While the jam is cooking, preheat the oven to 170˚C. Grease and line a 25cm loaf tin with baking parchment so that it comes up the shorter sides to easily lift out the cake.

In a mixing bowl, cream together the margarine with the caster sugar and honey until it is light and fluffy. Add in the eggs one by one, beating well until the first egg is incorporated before adding in the second. Fold through the full fat Greek yoghurt. Add in the self-raising flour and the spices and use a rubber spatula to fold the dry ingredients in, stopping until the flour has only just been incorporated. The cake batter will be slightly thicker than normal.

Spread out the cake mixture into the lined loaf tin, using the back of a spoon or a spatula to level out the surface. Bake the cake for about 35 minutes, until the cake has risen, golden brown and a skewer inserted into the centre of the cake will come out clean. Leave the cake to cool inside the loaf tin for about 10 minutes before running a knife around the edge of the tin to loosen the cake and lifting out onto a cooling rack to cool down completely. When the cake has fully cooled, slice the cake into 3 layers horizontally, remembering which is the top, middle and bottom third.

Next prepare the yoghurt buttercream. In a mixing bowl, beat the margarine until it has softened. Add in the Greek yoghurt and beat together until it is smooth. Add in the icing sugar about 50g at a time and beat in each addition until it is incorporated. The final frosting should be smooth and have a spreading consistency.

Take the top third layer of sponge and level off the sponge if necessary. Place the cake on a serving board or plate so that the exposed sponge is facing up. Spread a thin layer of the yoghurt buttercream to cover the sponge layer and spread just less than half of the fig jam on top, being careful not to mix the buttercream and jam. Place the middle third sponge on top and top with more buttercream and jam. Place the bottom third sponge on top, bottom side facing up so the surface is flat.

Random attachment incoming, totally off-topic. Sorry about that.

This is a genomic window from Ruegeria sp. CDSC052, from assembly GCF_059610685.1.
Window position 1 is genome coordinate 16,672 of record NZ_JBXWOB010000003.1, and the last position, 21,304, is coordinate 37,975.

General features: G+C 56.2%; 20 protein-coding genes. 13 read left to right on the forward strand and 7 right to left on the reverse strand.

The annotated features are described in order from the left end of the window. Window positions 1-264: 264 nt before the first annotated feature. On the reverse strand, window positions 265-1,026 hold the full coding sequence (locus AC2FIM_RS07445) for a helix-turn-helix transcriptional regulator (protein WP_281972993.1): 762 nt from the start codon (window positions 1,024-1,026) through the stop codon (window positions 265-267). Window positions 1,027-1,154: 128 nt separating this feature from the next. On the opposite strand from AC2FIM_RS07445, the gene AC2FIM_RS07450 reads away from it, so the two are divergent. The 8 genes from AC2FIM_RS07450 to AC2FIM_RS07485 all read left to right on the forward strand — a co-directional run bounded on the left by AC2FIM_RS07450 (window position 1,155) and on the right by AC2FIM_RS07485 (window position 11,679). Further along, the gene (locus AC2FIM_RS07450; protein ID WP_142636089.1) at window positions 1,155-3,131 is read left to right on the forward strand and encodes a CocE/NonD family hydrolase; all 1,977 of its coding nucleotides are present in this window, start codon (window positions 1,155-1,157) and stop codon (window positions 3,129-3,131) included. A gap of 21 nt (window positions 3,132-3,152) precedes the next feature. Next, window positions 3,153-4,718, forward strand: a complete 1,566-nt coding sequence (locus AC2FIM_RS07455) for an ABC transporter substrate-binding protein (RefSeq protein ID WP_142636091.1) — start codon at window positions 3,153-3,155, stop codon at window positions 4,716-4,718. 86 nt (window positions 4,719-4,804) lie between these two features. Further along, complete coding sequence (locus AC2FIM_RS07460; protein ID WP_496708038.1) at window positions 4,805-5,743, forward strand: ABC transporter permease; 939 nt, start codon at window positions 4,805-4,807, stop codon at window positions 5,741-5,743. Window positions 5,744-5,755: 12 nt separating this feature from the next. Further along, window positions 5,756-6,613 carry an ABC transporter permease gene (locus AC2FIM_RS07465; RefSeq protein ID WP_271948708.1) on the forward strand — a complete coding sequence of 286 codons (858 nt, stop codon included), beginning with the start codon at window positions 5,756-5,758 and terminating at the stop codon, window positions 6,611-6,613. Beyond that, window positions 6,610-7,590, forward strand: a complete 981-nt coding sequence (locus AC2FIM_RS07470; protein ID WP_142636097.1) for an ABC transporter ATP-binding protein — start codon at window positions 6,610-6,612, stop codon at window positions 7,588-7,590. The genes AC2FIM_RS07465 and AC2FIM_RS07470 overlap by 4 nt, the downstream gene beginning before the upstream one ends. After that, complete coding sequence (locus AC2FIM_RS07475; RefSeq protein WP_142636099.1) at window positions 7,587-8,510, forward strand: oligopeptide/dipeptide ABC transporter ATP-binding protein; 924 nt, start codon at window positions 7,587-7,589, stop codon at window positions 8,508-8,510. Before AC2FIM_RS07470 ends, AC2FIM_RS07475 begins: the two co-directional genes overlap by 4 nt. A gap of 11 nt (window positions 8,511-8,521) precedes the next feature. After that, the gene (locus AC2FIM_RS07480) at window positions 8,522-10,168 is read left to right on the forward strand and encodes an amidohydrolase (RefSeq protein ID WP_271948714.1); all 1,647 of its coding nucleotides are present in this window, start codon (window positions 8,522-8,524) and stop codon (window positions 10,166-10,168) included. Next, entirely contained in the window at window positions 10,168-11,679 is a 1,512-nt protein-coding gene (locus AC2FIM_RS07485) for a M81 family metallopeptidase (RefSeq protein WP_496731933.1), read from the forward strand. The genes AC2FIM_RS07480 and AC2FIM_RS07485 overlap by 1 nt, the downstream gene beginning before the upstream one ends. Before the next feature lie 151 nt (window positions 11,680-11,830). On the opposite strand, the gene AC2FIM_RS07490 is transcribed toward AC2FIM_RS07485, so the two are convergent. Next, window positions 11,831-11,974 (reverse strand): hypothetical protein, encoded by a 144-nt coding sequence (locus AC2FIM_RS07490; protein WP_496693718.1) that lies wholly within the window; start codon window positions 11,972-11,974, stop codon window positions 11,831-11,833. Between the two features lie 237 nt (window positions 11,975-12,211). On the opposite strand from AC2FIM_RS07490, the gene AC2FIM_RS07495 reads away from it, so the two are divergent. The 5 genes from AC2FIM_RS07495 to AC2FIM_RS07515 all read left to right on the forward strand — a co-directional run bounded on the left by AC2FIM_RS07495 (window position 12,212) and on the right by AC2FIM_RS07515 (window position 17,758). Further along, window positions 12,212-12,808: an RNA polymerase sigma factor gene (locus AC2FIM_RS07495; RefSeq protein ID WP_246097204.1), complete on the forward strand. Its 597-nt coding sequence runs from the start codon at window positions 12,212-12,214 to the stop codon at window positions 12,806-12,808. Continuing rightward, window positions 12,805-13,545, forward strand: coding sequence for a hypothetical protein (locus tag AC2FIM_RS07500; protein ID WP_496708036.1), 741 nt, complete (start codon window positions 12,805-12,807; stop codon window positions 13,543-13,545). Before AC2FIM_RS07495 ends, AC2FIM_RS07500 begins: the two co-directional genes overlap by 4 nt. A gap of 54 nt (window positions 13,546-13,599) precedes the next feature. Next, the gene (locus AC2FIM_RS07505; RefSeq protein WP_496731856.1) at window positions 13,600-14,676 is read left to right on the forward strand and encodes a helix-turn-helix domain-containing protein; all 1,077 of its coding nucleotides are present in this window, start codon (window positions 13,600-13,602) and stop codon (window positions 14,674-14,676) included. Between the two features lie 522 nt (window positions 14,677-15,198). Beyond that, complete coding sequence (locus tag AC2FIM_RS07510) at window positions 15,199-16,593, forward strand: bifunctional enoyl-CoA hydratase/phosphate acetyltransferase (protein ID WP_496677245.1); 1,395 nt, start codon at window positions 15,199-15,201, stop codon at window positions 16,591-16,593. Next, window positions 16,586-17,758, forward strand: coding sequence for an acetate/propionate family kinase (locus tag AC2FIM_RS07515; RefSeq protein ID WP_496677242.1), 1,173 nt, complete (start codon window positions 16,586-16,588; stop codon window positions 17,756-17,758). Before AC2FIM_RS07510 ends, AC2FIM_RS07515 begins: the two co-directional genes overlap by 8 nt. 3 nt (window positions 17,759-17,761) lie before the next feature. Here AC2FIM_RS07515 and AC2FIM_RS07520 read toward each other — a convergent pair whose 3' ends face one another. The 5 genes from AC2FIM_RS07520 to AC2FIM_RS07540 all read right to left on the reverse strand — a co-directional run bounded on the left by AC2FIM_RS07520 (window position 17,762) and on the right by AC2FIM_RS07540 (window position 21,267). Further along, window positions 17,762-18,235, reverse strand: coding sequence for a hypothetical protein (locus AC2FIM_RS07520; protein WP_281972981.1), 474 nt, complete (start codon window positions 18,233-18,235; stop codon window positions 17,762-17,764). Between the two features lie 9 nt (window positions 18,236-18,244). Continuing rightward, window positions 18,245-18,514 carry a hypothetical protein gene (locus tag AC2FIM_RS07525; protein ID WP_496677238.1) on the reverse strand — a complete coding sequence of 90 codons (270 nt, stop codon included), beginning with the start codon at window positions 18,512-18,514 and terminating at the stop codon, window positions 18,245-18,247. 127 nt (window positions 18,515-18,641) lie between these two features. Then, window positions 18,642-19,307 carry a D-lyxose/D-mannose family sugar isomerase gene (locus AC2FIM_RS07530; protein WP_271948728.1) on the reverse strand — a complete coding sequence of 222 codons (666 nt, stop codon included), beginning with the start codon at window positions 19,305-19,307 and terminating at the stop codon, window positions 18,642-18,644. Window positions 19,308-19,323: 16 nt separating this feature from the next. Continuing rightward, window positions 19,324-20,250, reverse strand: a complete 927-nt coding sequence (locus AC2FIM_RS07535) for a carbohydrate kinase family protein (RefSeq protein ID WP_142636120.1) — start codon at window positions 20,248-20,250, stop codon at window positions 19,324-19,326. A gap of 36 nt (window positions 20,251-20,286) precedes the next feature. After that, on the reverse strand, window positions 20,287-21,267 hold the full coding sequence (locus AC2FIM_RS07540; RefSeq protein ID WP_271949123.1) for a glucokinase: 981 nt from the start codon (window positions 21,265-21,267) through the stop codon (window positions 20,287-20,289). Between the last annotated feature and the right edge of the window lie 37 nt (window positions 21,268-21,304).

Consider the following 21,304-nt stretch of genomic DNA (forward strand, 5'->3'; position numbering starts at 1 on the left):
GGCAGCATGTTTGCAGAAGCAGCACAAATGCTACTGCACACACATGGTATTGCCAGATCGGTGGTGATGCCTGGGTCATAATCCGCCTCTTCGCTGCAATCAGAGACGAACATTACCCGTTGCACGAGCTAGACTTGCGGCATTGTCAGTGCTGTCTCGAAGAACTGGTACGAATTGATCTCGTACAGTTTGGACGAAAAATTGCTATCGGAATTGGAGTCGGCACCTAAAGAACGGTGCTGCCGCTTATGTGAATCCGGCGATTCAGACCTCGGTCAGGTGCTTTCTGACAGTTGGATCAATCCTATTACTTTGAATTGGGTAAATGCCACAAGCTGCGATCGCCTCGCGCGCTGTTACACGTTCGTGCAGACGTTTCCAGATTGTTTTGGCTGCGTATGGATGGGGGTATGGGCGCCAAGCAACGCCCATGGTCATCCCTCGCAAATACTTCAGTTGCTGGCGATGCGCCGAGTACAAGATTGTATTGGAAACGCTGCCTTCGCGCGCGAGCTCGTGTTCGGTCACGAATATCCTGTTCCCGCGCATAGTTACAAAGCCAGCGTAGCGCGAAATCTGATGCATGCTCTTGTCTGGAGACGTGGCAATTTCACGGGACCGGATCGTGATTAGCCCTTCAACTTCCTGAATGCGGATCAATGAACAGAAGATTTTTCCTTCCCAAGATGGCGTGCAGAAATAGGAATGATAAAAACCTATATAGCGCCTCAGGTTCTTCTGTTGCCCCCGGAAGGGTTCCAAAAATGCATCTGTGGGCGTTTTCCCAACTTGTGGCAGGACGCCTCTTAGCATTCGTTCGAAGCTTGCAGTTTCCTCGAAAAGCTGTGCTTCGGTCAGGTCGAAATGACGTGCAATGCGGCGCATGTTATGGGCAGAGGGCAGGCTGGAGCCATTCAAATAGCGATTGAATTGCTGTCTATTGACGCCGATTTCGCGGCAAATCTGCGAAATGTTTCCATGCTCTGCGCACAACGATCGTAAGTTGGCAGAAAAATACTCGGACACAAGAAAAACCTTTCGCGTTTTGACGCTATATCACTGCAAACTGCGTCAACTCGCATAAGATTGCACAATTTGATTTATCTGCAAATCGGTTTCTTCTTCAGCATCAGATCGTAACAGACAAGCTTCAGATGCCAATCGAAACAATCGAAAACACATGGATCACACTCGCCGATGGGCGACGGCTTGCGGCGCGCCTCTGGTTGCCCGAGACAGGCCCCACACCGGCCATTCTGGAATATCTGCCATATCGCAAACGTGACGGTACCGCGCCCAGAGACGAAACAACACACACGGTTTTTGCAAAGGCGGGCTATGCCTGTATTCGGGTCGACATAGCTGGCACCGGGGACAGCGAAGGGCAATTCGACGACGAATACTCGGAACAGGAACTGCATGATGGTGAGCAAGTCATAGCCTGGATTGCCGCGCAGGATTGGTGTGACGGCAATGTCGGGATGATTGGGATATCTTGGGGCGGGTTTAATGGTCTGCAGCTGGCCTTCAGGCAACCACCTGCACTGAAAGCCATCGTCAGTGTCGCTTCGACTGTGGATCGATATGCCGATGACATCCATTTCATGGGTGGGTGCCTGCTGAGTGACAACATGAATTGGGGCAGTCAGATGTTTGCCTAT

Cover the entire surface of the cake, sides included, with a thin layer of the buttercream to crumb coat the cake. Run your palette knife around the edge of the cake multiple times starting from one end to the other in one continuous motion so that the cake is covered in a thin layer of the buttercream, with the edges of the sponge layers peeking through. Chill the cake for about 30 minutes.

Once the cake has chilled, cover the sides and top with a further layer of buttercream so that the crumb coat layer is covered up slightly but the cake still has a naked cake effect. Place the rest of the buttercream into a piping bag and cut off a small hole off the end. Pipe small blobs of buttercream in a border on the top surface of the cake. Then carefully spread the rest of the fig jam across the surface on the cake; I didn’t have enough to cover the entire surface.

Next cut off a slightly larger hole at the end of the piping bag and then pipe an attractive pattern on the surface on the cake, piping various sized blobs on top – create little scatters of the buttercream blobs, considering space and size, leaving some space for the decoration. Slice the stem and bottom off the figs for decoration and arrange nicely on the surface. Refrigerate the cake for about an hour before serving the cake. As the buttercream has yoghurt in it, I recommend keeping this cake in the fridge.